Purchasing a home is the biggest investment most people will ever make. If you’re considering buying a home, you’re likely aware of the complexity of the endeavor. You must prepare yourself and consider all the factors when purchasing a home. Since your home could cost you 25 to 40 percent of your gross income, it is important to conduct research, ask questions, and study the process carefully.
1. Looking for a home without being pre-approved?
As a potential buyer competing for a property might be difficult. You will have a better chance of getting your offer accepted by being as prepared as possible. Consider the three situations:
Neither pre-qualified nor pre-approved
The benefits can be easily understood when putting yourself in the seller’s perspective. As a seller, you receive multiple offers to purchase your property. A complete stranger (buyer) is asking you to take your property off the market for at least the next two to three weeks while they apply for a loan. From the seller’s perspective, which type of buyer would you prefer to deal with.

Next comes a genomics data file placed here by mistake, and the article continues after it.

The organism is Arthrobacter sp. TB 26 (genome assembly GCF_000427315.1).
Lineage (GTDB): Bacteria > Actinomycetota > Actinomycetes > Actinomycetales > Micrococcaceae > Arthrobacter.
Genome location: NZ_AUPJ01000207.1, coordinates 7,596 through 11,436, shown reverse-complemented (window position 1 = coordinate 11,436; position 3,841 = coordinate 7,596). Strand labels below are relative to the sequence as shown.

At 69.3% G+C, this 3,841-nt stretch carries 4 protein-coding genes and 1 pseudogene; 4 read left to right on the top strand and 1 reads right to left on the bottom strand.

Neither pre-qualified nor pre-approved
This buyer provides no evidence that they can afford to purchase your property. The buyer has not prepared themselves, which makes them not a serious buyer.
This buyer has met with a mortgage broker (or lender) and discussed their situation. The buyer has informed the broker regarding their income, expenses, assets and liabilities. The broker may also have seen their credit report. The buyer provided you with a letter from the broker stating an opinion of what the buyer can afford.
This buyer has provided a broker written evidence of income, expenses, assets, liabilities and credit. All information has been verified by a lender. As a result, much of the paperwork for this buyer’s loan has been completed. This buyer will probably be able to close quickly. They provide you with a letter (pre-approval certificate) from the lender. You’re as certain as possible that this buyer can close.
As a potential buyer, you can see that being pre-approved will give you the best chance of getting your offer accepted. This is critical in a competitive situation.
2. Making verbal agreements. If you’re asked to sign a document containing instructions contrary to your verbal agreements–don’t. The written contract will override the verbal contract. More importantly, your state may require that contracts for the sale of real property be in writing. Do not expect oral agreements to be enforceable.